The short of it: when you feel comfortable answering questions about the language (which implies you've spent some time with it and know a fair deal about it). I know python and ruby, but not everything there is to know about it; I could probably be stumped by the implementation of python's enumerate() function in C (which I also "know"), but I know what enumerate does and what it's good for.
If you're looking to solidify your resume, think about this. You mostly want to have on your resume the things that you want to work with. Then people will ask you things about the language in interviews and if you don't know the answer, that's fine. At that point you can just find out what the answer is (possibly from the interviewer) and now you have it for the next time you get asked. That's what I did last time I was job hunting. I learned a lot from my interviews.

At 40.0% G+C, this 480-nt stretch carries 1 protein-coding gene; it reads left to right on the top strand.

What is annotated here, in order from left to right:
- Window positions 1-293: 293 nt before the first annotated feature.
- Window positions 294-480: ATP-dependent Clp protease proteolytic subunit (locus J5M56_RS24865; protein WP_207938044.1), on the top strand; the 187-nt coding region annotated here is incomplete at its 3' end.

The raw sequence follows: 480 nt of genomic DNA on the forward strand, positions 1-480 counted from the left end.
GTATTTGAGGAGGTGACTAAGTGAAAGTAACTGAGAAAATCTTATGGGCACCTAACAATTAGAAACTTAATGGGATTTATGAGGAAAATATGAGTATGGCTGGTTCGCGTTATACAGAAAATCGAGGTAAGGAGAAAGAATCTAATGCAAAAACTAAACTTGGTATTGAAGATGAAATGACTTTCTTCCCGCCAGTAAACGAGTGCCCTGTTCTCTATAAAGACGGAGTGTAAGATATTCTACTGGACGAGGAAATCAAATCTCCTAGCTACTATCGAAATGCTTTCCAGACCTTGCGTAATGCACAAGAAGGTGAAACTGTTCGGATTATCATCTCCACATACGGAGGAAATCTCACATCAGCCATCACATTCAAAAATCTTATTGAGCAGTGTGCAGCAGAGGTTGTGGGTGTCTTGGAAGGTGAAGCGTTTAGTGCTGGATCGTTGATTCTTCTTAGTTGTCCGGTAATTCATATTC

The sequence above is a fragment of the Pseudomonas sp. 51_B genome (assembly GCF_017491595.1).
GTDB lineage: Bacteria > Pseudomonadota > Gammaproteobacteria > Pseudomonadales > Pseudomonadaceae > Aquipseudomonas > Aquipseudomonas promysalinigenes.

I also wouldn't be afraid to put something like "some C" on a resume, if you're looking to improve upon it. It'll make for a conversation in interviews.
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